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PEN America Sues Trump over First Amendment Violations

PEN America, the nonprofit literary and human rights organization headquartered in New York, filed a lawsuit against President Donald Trump on Tuesday that claims he repeatedly attacked various journalists and media outlets in an attempt to stifle free speech. The complaint states that Trump’s actions, including his threats of retaliation against the press for criticizing him and his administration, violate the First Amendment and his oath to uphold the Constitution.

“President Trump has directed his threats and retaliatory actions at specific outlets whose content and viewpoints he views as hostile,” the suit reads. “As a result, journalists who report on the President or his administration reasonably believe they face a credible threat of government retaliation for carrying out the duties of their profession. . . . His actions seek to accomplish indirectly what the President cannot do directly: impede professional and investigative journalism, and silence criticism.”

The complaint cites Trump’s previous verbal attacks on the press—he has been known to call the journalists covering his rallies “disgusting” and to declare that reports showing him in an unfavorable light are “fake news”—but acknowledges that this speech, while anti-democratic, is still protected by the very amendment PEN America claims he is abusing. The suit also notes that his language, specifically his labeling journalists as “the enemy of the American people,” echoes the words of Joseph Stalin and other authoritarian and repressive rulers.

The lawsuit focuses on several examples of Trump’s allegedly unconstitutional behavior, such as his attempts “to punish” the chief shareholder and CEO of Amazon, Jeff Bezos, who owns the Washington Post. Trump has notoriously tweeted and made numerous official statements attacking the media outlet over its coverage of him. It claims that the president’s threats of government action against Bezos caused “a pronounced dip in Amazon’s stock value in July 2018.” He has also pressured US Postmaster General Megan Brennan to review its shipping costs and to double the rate it offers companies such as Amazon. The suit argues that a proposal to increase rates announced last week by the Postal Service is a direct result of Trump’s campaign against the shipping giant.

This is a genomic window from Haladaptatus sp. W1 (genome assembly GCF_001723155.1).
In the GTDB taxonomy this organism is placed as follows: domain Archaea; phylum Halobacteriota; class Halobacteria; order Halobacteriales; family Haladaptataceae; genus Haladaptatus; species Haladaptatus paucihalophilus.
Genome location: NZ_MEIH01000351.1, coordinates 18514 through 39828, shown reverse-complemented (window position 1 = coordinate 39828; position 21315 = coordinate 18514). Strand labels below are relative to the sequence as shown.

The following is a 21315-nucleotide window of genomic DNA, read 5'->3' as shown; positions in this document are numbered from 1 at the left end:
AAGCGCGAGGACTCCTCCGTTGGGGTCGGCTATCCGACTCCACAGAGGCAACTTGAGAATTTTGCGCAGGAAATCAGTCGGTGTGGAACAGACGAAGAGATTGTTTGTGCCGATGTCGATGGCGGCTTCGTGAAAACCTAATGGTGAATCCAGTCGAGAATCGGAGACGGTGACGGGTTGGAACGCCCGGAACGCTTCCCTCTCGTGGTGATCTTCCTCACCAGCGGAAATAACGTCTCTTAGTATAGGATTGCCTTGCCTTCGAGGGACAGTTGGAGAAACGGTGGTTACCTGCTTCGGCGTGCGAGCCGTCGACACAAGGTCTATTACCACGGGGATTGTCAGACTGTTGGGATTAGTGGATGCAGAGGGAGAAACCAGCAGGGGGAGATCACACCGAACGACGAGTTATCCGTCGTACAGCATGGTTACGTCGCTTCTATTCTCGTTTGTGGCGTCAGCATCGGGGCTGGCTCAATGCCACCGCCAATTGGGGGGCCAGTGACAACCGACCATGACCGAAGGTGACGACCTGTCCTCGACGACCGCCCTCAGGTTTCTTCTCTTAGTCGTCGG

On the suit’s long list of Trump’s alleged abuses of power are his meddling in the merger of AT&T and CNN—he unsuccessfully tried to sue CNN’s parent company—and his threats to challenge broadcast licenses for television stations owned by or carrying NBC and other networks, and to take away the press credentials of reporters who ask him displeasing questions and whose coverage he doesn’t like. In July 2018, the White House banned CNN reporter Kaitlan Collins from a Rose Garden press conference for asking questions the White House deemed “inappropriate.”

The lawsuit was filed in Manhattan Federal Court by the nonprofit Protect Democracy and the Yale Law School Media Freedom and Information Access Clinic. Critics of the president claim that his refusal to put pressure on Saudi Arabia, a US ally, after its alleged assassination of Saudi journalist Jamal Khashoggi, a Washington Post columnist and resident of Virginia, is a sign that Trump’s respect for the role of the press is further deteriorating.

Commenting on the suit, PEN America’s president, the journalist Jennifer Egan, said: “As an organization of working writers united in defense of free expression, we are alarmed at the climate of hostility and threat in which those who offer political reportage and commentary must now operate. PEN America has long risen to the defense of writers around the world who face peril for expressing themselves. With journalism under unprecedented attack from the White House, we feel compelled to fight back.”